It's a neat, new thing for me to do this. Heck, I've talked plenty of people's ears off about librarianship, but they tend to be my peers; this quasi-mentor/boss thing is a different role for me.
It was an interesting conversation, and I didn't expect that it would cause me to reflect on how much the past eleven months in this profession have changed me. Granted, many of those changes weren't specific to librarianship--they were more of the first-full-time-job variety, and a little of the "oh my gosh, I've just graduated and now I have to start my real life" type. But hearing CRS-wiz* talk about her desires and changes and frustrations brought it all back to me. I found myself telling her about finding myself a senior in Fine Art and English who didn't want to paint, write, or teach for a living--and escaped to grad school. I told her about then nearing the end of my Art History MA and realizing that I didn't want to teach, and my furious hunt for a career I'd love. I suddenly remembered that upon getting my dream job here, after graduation with my MLS, that I felt suddenly trapped and scared that my whole life would be the same from here on out. I told her that after about three months, I realized how mistaken I had been--that my life, and my job, would never be a boring "same-old, same-old" routine. That I had grown and changed so much not just professionally, but personally over the past year that I felt like a different, better person.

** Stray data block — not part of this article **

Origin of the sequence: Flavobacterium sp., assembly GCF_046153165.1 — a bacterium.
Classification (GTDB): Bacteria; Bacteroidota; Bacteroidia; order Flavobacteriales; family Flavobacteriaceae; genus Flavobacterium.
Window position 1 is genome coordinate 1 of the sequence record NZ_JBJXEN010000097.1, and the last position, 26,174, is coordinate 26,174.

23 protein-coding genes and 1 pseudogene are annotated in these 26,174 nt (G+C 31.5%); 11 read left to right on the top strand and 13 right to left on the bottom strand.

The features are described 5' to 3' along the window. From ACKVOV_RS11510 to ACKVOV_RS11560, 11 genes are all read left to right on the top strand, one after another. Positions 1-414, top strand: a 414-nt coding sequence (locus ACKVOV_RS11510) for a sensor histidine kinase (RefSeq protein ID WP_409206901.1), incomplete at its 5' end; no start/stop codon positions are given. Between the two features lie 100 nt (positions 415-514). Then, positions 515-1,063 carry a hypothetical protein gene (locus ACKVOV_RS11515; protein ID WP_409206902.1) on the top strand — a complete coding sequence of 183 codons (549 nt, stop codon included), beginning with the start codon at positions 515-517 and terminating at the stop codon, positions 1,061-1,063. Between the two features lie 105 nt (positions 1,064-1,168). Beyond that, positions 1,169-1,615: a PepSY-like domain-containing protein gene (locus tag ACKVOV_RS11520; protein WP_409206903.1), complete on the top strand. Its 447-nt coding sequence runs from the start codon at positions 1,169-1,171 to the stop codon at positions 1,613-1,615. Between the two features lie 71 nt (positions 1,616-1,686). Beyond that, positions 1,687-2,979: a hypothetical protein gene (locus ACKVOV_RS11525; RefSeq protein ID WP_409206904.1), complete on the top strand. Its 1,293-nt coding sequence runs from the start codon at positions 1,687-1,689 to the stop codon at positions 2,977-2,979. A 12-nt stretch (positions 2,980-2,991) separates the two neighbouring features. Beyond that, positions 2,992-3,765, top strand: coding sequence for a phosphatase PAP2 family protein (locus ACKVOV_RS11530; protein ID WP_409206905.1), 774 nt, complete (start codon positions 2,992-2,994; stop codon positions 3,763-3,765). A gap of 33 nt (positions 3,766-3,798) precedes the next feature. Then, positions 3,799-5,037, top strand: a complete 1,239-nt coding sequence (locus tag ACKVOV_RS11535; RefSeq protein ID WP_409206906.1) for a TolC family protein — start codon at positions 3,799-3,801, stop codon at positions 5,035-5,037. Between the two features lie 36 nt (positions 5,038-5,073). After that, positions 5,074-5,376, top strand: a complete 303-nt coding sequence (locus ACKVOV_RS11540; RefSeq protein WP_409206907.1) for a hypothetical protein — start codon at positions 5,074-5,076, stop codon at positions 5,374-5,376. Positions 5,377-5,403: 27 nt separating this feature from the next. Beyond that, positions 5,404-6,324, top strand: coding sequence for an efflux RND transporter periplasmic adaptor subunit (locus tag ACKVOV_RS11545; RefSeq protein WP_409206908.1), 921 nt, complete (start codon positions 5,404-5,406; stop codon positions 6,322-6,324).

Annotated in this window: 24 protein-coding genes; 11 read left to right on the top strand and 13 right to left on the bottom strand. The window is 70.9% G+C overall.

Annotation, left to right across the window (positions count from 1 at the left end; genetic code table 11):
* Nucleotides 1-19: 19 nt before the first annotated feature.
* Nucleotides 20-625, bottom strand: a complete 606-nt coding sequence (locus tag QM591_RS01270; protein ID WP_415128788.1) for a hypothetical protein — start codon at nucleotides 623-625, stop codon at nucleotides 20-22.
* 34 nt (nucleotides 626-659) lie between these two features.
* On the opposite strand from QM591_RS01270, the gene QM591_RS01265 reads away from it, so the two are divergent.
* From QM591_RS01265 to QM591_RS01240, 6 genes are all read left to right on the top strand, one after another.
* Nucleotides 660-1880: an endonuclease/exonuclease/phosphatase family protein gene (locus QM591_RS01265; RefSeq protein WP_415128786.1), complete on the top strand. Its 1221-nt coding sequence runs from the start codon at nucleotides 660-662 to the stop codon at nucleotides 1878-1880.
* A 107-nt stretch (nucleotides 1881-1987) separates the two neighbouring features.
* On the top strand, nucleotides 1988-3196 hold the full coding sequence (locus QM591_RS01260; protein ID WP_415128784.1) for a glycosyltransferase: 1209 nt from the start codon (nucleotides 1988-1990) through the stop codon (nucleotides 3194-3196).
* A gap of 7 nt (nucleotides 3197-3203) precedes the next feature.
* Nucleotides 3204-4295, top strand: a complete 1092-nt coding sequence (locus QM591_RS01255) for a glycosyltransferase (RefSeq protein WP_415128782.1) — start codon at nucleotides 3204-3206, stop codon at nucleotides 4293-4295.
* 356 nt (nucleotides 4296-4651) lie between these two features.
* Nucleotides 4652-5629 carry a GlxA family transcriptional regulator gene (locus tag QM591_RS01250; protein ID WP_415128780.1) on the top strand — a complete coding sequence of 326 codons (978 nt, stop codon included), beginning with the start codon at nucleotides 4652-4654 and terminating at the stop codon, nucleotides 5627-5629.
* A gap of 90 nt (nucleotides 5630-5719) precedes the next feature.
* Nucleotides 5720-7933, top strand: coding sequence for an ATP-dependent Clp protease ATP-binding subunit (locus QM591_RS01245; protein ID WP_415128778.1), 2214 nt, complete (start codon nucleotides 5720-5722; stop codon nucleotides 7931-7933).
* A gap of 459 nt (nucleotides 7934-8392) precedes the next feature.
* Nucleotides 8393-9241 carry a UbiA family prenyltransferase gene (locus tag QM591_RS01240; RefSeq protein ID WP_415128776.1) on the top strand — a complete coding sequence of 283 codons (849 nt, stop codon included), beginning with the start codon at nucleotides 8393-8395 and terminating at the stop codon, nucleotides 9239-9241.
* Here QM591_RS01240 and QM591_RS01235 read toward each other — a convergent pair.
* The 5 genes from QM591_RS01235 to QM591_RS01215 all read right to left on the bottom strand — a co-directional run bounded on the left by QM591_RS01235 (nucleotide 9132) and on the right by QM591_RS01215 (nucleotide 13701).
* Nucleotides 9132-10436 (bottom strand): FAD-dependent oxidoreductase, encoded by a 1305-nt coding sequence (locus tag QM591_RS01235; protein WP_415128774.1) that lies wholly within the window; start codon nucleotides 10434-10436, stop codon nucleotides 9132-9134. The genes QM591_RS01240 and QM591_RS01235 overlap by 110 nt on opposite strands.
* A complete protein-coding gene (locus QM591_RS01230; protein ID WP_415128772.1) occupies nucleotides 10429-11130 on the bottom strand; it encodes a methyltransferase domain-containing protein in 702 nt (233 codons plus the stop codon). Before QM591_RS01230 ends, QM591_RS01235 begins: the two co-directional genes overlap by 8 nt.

Then I remembered that she mostly wanted to know about librarianship and good schools and possible career paths, and I settled down. She had great, great questions, ones that resound all over our profession:
- Will the advancement of technology mean that fewer librarians are needed?
- Do you need to get a PhD?
- Are there many jobs out there?
- What do librarians make?
- What are my options?
*I'll call her "CRS-wiz" to protect the innocent.